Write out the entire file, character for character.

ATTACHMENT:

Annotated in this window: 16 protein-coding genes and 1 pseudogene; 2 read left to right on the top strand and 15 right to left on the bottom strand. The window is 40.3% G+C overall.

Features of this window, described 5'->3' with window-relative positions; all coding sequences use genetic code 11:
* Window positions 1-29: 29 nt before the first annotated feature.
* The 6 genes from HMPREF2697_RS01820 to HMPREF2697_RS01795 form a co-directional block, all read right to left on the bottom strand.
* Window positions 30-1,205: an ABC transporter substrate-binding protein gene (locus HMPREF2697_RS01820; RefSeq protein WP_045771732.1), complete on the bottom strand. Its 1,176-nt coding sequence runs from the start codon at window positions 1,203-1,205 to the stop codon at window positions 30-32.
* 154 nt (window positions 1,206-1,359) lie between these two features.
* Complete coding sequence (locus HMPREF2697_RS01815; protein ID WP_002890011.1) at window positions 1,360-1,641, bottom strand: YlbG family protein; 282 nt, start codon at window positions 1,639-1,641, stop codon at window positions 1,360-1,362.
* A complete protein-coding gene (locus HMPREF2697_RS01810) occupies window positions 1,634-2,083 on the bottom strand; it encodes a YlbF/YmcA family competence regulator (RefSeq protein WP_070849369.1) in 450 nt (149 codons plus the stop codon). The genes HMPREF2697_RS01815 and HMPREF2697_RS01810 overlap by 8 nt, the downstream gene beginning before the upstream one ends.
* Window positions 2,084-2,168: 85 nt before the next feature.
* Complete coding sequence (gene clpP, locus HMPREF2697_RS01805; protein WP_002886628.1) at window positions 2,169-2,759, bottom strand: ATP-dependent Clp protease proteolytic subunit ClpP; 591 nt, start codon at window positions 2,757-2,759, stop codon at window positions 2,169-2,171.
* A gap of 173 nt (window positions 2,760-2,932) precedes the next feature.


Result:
Annotated in this window: 16 protein-coding genes and 1 pseudogene; 2 read left to right on the top strand and 15 right to left on the bottom strand. The window is 40.3% G+C overall.

Features of this window, described 5'->3' with window-relative positions; all coding sequences use genetic code 11:
* Window positions 1-29: 29 nt before the first annotated feature.
* The 6 genes from HMPREF2697_RS01820 to HMPREF2697_RS01795 form a co-directional block, all read right to left on the bottom strand.
* Window positions 30-1,205: an ABC transporter substrate-binding protein gene (locus HMPREF2697_RS01820; RefSeq protein WP_045771732.1), complete on the bottom strand. Its 1,176-nt coding sequence runs from the start codon at window positions 1,203-1,205 to the stop codon at window positions 30-32.
* 154 nt (window positions 1,206-1,359) lie between these two features.
* Complete coding sequence (locus HMPREF2697_RS01815; protein ID WP_002890011.1) at window positions 1,360-1,641, bottom strand: YlbG family protein; 282 nt, start codon at window positions 1,639-1,641, stop codon at window positions 1,360-1,362.
* A complete protein-coding gene (locus HMPREF2697_RS01810) occupies window positions 1,634-2,083 on the bottom strand; it encodes a YlbF/YmcA family competence regulator (RefSeq protein WP_070849369.1) in 450 nt (149 codons plus the stop codon). The genes HMPREF2697_RS01815 and HMPREF2697_RS01810 overlap by 8 nt, the downstream gene beginning before the upstream one ends.
* Window positions 2,084-2,168: 85 nt before the next feature.
* Complete coding sequence (gene clpP, locus HMPREF2697_RS01805; protein WP_002886628.1) at window positions 2,169-2,759, bottom strand: ATP-dependent Clp protease proteolytic subunit ClpP; 591 nt, start codon at window positions 2,757-2,759, stop codon at window positions 2,169-2,171.
* A gap of 173 nt (window positions 2,760-2,932) precedes the next feature.